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Blog Lords

Blog Lords

The Tech Reporting Equivalent of ‘The Oldest Dog in America’

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Around this time last year, Daily Intel got a hold of a leaked staff memo from Jesse Angelo, editor-in-chief of The Daily. The Arab Spring, or rather U.S. audience’s interest in the Arab Spring was winding down a bit and Mr. Angelo wrote, rather flippantly, “Folks, Egypt is over – time for us to get focused on covering America.” He followed that up with the laughable instruction to, “Find me something new, different, exclusive and awesome. Find me the oldest dog in America, or the richest man in South Dakota.”

Well, now it appears some tech reporters in our fair city may be under the same pie-in-the-sky mandate. On A VC yesterday, Mr. Wilson shared an email from a “major media company,” in search of a sexier story than the repetitive, pom-pom-waving fare: Read More

Blog Lords

The Verge: How the Engadgeteers Broke Free of Aol and Built the Site They’d Been Dreaming Of

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The Verge launched yesterday in the early a.m. without a hitch: a sleek tech news site complete with longer analysis, forums, a product database and a Q&A with insanely-popular Apple blogger John Gruber to ensure a nice inaugural traffic boost.

“For me, this was an idea that was forming for a long time,” said Josh Topolsky, former Engadget editor and current editor and co-founder of the new site. The editor—Jimmy Fallon’s gadget consultant and electronic musician—was getting notes from co-workers as he spoke to Betabeat this morning by phone (“26, 27 editorially-focused employees? Okay, I’m being told it’s 29″).  Read More

Blog Lords

Suit Alleging Arianna Huffington Stole Idea For HuffPo Moves Forward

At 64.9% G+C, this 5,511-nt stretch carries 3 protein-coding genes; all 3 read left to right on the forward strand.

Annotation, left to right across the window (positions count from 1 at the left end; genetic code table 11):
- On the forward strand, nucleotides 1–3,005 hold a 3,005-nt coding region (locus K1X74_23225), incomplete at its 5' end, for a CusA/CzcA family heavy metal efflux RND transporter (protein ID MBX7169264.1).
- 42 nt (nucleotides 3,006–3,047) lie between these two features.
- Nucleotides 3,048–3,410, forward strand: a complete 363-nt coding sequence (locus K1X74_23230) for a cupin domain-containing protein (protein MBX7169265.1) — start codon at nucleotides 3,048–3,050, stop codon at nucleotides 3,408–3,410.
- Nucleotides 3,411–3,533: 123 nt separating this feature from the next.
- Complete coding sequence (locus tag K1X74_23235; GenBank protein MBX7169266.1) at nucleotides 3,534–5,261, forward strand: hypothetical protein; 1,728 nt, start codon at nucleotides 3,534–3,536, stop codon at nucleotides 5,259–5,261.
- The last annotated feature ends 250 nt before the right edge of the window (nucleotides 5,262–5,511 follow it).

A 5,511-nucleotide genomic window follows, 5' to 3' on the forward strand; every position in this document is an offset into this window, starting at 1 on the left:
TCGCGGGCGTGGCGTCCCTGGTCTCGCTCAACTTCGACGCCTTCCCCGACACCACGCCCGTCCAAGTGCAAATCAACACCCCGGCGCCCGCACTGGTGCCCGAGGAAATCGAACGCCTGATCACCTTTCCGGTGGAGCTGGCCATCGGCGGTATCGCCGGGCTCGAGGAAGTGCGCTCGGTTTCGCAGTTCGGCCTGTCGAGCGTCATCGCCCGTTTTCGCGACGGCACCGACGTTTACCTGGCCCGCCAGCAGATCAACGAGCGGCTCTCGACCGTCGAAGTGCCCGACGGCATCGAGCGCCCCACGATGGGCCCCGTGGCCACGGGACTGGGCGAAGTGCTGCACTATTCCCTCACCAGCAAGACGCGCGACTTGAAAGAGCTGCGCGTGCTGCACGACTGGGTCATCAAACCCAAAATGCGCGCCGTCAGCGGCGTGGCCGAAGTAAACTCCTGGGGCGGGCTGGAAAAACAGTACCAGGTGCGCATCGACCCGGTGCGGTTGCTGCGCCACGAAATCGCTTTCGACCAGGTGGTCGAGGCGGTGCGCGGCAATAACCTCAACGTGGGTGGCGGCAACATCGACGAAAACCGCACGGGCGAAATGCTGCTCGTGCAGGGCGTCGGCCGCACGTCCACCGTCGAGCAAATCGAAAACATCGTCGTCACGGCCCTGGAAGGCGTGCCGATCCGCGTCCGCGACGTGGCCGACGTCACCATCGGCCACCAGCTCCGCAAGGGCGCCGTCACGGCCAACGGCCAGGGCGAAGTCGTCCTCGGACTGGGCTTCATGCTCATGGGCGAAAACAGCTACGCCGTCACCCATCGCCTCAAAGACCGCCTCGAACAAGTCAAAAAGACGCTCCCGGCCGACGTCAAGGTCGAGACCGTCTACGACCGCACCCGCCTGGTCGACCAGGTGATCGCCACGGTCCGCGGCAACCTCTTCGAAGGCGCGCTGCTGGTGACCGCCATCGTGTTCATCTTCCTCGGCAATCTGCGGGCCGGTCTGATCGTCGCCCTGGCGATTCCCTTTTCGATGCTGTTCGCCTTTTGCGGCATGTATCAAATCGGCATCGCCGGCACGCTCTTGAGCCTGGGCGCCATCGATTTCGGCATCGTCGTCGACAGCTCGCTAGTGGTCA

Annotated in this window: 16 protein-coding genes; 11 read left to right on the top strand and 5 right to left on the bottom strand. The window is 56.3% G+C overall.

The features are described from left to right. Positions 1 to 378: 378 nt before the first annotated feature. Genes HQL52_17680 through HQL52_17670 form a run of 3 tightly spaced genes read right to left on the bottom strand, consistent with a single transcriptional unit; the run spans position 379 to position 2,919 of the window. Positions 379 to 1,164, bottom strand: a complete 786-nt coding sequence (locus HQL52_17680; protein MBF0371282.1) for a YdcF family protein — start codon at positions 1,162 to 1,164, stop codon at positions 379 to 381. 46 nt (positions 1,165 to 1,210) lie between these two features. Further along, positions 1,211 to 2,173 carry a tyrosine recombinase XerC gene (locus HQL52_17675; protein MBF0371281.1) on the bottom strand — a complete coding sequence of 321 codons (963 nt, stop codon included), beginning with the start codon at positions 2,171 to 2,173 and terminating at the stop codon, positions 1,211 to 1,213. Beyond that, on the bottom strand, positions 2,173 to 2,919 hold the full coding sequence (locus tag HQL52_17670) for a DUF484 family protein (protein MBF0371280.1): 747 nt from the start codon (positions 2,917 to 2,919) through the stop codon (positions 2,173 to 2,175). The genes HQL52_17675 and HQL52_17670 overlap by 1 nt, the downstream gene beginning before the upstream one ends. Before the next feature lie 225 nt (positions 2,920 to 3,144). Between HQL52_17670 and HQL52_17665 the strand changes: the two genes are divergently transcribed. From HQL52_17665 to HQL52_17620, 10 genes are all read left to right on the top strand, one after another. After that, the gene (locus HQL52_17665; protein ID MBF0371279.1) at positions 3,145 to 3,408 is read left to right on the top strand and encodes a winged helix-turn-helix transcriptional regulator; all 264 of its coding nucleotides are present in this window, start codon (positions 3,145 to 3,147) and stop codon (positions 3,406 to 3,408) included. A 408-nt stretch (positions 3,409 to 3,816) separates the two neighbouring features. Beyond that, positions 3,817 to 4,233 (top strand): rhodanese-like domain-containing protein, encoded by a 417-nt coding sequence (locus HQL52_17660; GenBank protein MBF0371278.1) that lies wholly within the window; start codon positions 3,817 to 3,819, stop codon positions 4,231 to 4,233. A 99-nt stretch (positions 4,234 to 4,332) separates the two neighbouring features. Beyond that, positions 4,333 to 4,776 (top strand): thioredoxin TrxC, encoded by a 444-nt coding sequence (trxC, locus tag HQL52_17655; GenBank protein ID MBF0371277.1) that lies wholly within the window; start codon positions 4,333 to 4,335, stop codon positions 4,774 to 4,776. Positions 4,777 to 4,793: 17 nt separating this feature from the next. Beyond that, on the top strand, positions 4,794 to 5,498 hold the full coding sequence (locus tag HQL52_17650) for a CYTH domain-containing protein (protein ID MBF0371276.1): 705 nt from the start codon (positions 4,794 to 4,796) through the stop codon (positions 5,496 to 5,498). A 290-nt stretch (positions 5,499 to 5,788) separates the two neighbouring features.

Image via Vanity Fair

UPDATE: Reuters reports that The New York Times is suing AOL Inc to force the The Huffington Post to change the name of its new blog, Parentlode, which borrowed the chief writer, Lisa Belkin, and most of the name from her previous  NY Times column, Motherlode.

“The Times said Belkin “clearly intended” to confuse readers into believing her new blog was the same as her old blog, which she called a “virtual koffee klatch” for parenting,” reports Reuters. “The Times sued AOL for trademark infringement, unfair competition and deceptive trade practices. It also wants AOL to abandon its trademark application for the Parentlode name.”

Last November two advisers from the 2004 Kerry-Edwards campaign, Peter Daou and James Boyce, filed suit against Arianna Huffington, claiming she stole the idea for the Huffington Post from them and cut them out of the business. Along with her co-founder Ken Lerer, Ms. Huffington filed to have the case dismissed. Now, as PaidContent reports, New York state Judge Charles Ramos has ruled that the case can go to trail.

The judge threw out seven of the eight complaints filed, but said that Ms. Huffington herself had confirmed the idea was something concrete and novel in a 2008 interview with Playboy. The pressure is now on Ms. Huffington to settle or be draw into a public court battle. Read More

Blog Lords

Can Erick Schonfeld Keep the TechCrunch Swagger Alive?

Image via Flickr user jdlasica

For the last decade, Erick Schonfeld has been the lone wolf of tech media, working as the East Coast point man for tech publications headquartered in Silicon Valley “He’s the kind of reporter who can handle anything you throw at him, from a trendy Web 2.0 startup to a Fortune 100 titan,” said Josh Quittner, who was Mr. Schonfeld’s old boss at Business 2.0. “For us he played the one man band.”

The thirty-nine-year-old father of three lives in the suburbs near Chappaqua, forty five minutes north of New York City. (He left a tip on Foursquare about his morning commute from the Metro North station: “Get here early and snag a metered parking spot.”) Read More